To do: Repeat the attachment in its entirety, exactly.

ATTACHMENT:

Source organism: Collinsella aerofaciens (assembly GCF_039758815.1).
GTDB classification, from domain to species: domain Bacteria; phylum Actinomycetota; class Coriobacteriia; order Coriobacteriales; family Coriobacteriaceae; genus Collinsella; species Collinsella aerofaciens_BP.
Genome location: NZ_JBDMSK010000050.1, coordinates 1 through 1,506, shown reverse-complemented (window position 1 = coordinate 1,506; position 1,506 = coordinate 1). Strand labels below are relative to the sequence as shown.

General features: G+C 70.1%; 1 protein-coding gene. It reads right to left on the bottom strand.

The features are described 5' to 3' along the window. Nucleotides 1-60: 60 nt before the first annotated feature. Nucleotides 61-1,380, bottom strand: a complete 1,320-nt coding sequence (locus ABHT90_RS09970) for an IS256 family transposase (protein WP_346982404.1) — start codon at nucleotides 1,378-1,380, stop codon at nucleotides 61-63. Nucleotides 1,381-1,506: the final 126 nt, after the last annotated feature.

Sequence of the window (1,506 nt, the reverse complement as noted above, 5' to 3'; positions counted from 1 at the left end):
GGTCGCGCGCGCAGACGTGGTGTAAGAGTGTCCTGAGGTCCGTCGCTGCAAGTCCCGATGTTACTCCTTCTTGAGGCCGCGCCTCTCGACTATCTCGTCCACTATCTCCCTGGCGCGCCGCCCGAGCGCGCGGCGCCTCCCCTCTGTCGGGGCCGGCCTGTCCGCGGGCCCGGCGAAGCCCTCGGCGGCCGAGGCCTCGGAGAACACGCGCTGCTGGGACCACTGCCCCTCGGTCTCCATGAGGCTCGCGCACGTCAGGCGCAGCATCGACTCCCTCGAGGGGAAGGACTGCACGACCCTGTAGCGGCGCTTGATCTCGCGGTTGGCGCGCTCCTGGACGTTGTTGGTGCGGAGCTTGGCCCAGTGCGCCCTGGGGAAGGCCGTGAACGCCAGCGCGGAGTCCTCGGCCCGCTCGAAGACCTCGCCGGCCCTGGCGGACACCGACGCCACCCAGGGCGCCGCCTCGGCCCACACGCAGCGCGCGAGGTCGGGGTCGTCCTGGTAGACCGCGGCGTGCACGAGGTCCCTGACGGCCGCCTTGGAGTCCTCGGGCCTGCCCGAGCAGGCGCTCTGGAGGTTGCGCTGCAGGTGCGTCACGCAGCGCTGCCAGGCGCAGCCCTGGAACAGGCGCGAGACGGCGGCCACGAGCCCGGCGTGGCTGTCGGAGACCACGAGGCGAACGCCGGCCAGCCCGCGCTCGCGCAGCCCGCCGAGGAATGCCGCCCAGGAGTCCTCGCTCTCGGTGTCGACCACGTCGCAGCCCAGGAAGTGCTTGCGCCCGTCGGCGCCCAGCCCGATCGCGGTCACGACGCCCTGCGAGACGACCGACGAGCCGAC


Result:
Source organism: Collinsella aerofaciens (assembly GCF_039758815.1).
GTDB classification, from domain to species: domain Bacteria; phylum Actinomycetota; class Coriobacteriia; order Coriobacteriales; family Coriobacteriaceae; genus Collinsella; species Collinsella aerofaciens_BP.
Genome location: NZ_JBDMSK010000050.1, coordinates 1 through 1,506, shown reverse-complemented (window position 1 = coordinate 1,506; position 1,506 = coordinate 1). Strand labels below are relative to the sequence as shown.

General features: G+C 70.1%; 1 protein-coding gene. It reads right to left on the bottom strand.

The features are described 5' to 3' along the window. Nucleotides 1-60: 60 nt before the first annotated feature. Nucleotides 61-1,380, bottom strand: a complete 1,320-nt coding sequence (locus ABHT90_RS09970) for an IS256 family transposase (protein WP_346982404.1) — start codon at nucleotides 1,378-1,380, stop codon at nucleotides 61-63. Nucleotides 1,381-1,506: the final 126 nt, after the last annotated feature.

Sequence of the window (1,506 nt, the reverse complement as noted above, 5' to 3'; positions counted from 1 at the left end):
GGTCGCGCGCGCAGACGTGGTGTAAGAGTGTCCTGAGGTCCGTCGCTGCAAGTCCCGATGTTACTCCTTCTTGAGGCCGCGCCTCTCGACTATCTCGTCCACTATCTCCCTGGCGCGCCGCCCGAGCGCGCGGCGCCTCCCCTCTGTCGGGGCCGGCCTGTCCGCGGGCCCGGCGAAGCCCTCGGCGGCCGAGGCCTCGGAGAACACGCGCTGCTGGGACCACTGCCCCTCGGTCTCCATGAGGCTCGCGCACGTCAGGCGCAGCATCGACTCCCTCGAGGGGAAGGACTGCACGACCCTGTAGCGGCGCTTGATCTCGCGGTTGGCGCGCTCCTGGACGTTGTTGGTGCGGAGCTTGGCCCAGTGCGCCCTGGGGAAGGCCGTGAACGCCAGCGCGGAGTCCTCGGCCCGCTCGAAGACCTCGCCGGCCCTGGCGGACACCGACGCCACCCAGGGCGCCGCCTCGGCCCACACGCAGCGCGCGAGGTCGGGGTCGTCCTGGTAGACCGCGGCGTGCACGAGGTCCCTGACGGCCGCCTTGGAGTCCTCGGGCCTGCCCGAGCAGGCGCTCTGGAGGTTGCGCTGCAGGTGCGTCACGCAGCGCTGCCAGGCGCAGCCCTGGAACAGGCGCGAGACGGCGGCCACGAGCCCGGCGTGGCTGTCGGAGACCACGAGGCGAACGCCGGCCAGCCCGCGCTCGCGCAGCCCGCCGAGGAATGCCGCCCAGGAGTCCTCGCTCTCGGTGTCGACCACGTCGCAGCCCAGGAAGTGCTTGCGCCCGTCGGCGCCCAGCCCGATCGCGGTCACGACGCCCTGCGAGACGACCGACGAGCCGAC